Rodent of the Week: A new lead on Huntington's disease
Huntington's disease causes progressive neurological damage. Symptoms first appear in mid-life and gradually rob patients of their ability to talk, walk, think or even swallow. The disease is caused by an inherited mutation in the polyglutamine region of a protein called huntingtin. In a first phase of research, scientists at UC Irvine showed that two amino acids near the beginning of the huntingtin protein can be altered by a chemical process called phosphorylation. The UCLA researchers then tested whether phosphorylation could influence the disease process. Using two mouse models with the Huntington's disease mutation, they modified the two amino acids in different ways -- one to mimic phosphorylation and one to prevent it.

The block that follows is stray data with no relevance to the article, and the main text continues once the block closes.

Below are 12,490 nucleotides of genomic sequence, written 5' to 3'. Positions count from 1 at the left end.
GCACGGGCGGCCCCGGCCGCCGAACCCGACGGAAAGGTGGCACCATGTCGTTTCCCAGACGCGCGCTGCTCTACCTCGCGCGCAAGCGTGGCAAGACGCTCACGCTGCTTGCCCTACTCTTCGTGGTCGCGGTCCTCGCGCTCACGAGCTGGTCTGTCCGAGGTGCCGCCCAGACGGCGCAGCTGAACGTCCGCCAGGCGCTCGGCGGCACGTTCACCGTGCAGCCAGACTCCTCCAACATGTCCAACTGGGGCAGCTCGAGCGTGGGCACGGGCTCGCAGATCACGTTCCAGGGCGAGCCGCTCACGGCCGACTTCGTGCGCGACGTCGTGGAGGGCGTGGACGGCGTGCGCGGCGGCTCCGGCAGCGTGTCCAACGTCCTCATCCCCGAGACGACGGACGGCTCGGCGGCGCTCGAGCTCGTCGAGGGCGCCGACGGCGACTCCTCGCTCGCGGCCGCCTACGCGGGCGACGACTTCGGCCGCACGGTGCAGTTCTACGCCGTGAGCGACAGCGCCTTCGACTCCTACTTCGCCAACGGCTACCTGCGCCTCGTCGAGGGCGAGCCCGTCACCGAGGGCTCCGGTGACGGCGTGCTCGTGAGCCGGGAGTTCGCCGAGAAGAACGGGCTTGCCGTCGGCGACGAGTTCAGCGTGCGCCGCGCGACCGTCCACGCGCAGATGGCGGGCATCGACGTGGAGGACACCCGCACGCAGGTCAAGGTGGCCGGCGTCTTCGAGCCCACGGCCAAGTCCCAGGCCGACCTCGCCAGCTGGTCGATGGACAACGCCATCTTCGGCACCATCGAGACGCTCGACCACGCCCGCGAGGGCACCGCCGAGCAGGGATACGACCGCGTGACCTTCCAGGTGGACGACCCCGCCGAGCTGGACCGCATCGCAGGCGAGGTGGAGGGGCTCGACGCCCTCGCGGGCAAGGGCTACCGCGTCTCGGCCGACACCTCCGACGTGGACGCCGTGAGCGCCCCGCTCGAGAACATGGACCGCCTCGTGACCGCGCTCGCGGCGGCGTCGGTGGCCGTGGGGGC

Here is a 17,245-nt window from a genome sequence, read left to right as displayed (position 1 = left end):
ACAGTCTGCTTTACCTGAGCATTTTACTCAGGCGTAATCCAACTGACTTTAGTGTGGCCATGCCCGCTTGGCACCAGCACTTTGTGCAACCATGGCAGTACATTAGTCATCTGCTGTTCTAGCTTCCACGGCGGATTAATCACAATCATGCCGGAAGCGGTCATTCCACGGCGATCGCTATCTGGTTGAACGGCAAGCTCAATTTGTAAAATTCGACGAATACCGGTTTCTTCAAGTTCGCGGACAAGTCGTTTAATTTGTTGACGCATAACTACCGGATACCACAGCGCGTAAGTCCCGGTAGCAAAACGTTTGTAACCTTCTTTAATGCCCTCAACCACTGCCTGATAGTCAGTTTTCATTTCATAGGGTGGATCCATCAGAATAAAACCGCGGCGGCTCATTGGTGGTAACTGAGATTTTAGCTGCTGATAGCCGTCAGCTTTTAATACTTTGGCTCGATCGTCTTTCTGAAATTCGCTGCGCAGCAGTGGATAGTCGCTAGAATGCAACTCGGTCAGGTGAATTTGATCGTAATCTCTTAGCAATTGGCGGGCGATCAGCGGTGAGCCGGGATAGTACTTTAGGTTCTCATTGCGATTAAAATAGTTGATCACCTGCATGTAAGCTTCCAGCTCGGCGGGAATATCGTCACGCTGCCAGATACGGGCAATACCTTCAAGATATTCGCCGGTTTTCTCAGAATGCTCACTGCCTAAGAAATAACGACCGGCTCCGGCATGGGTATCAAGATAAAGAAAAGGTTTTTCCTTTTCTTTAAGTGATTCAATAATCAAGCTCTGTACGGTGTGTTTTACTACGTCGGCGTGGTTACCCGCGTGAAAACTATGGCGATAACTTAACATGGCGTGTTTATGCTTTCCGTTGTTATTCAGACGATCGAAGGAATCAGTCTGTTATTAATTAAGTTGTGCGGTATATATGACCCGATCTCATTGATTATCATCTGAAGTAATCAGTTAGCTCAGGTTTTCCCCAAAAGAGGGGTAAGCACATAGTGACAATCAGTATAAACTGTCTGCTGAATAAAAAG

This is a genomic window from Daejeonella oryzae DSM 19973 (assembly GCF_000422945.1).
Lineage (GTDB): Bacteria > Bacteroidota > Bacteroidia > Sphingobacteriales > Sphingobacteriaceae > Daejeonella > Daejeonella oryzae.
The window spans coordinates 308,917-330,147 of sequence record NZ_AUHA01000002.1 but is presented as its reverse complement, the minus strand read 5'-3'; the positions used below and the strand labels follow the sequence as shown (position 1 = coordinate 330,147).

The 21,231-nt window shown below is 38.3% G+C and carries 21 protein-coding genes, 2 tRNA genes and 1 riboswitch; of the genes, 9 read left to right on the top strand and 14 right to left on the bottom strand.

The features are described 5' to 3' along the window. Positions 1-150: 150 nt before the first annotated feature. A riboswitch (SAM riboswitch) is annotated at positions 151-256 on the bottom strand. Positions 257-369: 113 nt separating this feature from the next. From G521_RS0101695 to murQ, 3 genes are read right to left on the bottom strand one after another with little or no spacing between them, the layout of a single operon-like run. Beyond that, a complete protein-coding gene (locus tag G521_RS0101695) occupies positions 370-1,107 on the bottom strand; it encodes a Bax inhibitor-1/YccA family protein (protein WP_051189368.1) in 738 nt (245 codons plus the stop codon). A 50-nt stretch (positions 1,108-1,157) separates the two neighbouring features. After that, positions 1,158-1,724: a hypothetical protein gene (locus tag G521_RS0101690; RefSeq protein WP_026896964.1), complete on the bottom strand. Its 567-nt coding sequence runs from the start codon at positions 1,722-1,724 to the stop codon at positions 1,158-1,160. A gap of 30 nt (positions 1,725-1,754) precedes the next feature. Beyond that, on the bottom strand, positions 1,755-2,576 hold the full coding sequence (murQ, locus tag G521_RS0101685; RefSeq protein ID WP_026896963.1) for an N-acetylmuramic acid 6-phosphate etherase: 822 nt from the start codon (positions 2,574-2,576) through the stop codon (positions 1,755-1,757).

They found that preventing phosphorylation caused the mice to develop symptoms of the disease but mimicking it did not. Similar research, performed at the University of Pittsburgh, has also shown that mimicking phosphorylation of a fragment of the huntingtin gene reduces the protein's tendency to form clumps.
"We were surprised to find that subtle modification of only two amino acids in this very large protein can prevent the onset of disease," the lead author of the study, X. William Yang, said in a news release.
-- Shari Roan
Photo credit: Advanced Cell Technology Inc.